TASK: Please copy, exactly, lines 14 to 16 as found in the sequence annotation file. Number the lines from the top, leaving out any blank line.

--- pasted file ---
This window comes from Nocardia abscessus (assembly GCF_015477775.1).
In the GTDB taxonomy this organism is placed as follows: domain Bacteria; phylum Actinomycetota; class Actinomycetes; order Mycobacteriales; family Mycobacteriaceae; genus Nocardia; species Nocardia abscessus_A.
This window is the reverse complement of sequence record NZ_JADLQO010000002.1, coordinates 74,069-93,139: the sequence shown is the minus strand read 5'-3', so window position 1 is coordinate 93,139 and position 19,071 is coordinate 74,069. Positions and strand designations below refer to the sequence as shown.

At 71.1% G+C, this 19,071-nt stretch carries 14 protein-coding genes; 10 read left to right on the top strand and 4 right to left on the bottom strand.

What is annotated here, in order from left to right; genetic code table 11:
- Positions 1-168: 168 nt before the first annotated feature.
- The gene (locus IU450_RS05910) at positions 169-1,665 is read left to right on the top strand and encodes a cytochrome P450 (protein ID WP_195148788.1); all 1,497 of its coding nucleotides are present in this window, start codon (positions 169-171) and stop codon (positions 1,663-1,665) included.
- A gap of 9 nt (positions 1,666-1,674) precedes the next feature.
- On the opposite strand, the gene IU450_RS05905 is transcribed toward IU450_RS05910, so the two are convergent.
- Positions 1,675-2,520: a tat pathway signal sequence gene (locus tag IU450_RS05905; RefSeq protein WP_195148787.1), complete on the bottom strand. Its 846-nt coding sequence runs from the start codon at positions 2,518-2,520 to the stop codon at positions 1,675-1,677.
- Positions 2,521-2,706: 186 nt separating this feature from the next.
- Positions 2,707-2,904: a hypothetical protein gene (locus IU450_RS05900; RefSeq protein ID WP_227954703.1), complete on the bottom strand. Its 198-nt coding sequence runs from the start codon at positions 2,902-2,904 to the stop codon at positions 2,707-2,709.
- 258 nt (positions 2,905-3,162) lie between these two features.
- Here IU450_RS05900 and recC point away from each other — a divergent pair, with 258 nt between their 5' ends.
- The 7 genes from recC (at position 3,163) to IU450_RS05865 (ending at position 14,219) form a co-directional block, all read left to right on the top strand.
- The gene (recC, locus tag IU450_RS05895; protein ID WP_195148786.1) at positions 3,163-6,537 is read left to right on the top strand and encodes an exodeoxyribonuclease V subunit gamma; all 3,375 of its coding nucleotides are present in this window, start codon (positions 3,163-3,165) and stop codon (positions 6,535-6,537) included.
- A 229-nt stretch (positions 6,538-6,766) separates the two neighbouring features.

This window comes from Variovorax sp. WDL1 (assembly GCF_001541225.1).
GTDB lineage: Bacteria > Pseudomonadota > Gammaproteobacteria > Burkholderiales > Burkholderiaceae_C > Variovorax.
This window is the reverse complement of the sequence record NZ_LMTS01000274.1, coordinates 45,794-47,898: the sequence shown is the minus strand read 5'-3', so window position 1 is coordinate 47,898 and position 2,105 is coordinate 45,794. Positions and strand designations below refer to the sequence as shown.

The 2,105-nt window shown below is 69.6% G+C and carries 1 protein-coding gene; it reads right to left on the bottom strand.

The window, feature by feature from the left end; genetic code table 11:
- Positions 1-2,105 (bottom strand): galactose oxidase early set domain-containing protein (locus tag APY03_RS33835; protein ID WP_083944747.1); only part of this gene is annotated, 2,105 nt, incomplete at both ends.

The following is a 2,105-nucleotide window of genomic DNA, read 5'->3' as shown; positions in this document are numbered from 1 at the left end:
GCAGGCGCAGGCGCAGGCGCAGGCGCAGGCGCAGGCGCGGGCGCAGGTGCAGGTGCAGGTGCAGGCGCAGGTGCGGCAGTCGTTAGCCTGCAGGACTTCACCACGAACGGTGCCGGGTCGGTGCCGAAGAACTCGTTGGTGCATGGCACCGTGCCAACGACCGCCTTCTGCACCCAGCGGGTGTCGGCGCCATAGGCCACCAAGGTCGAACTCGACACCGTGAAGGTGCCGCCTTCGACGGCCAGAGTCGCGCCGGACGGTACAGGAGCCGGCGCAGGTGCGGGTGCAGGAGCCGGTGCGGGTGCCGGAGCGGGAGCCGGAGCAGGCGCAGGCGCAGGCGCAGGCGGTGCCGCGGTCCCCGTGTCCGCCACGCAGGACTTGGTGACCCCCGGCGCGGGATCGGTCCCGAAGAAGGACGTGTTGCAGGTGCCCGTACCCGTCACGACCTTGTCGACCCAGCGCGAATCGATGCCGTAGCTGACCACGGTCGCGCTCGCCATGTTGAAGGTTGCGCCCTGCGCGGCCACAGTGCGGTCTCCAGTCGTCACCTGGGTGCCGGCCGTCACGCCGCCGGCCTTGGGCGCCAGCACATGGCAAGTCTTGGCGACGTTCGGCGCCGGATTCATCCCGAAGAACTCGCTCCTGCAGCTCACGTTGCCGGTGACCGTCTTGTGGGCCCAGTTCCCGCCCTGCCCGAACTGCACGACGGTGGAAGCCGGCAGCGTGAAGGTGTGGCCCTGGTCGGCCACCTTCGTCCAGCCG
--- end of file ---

- Here IU450_RS05900 and recC point away from each other — a divergent pair, with 258 nt between their 5' ends.
- The 7 genes from recC (at position 3,163) to IU450_RS05865 (ending at position 14,219) form a co-directional block, all read left to right on the top strand.
- The gene (recC, locus tag IU450_RS05895; protein ID WP_195148786.1) at positions 3,163-6,537 is read left to right on the top strand and encodes an exodeoxyribonuclease V subunit gamma; all 3,375 of its coding nucleotides are present in this window, start codon (positions 3,163-3,165) and stop codon (positions 6,535-6,537) included.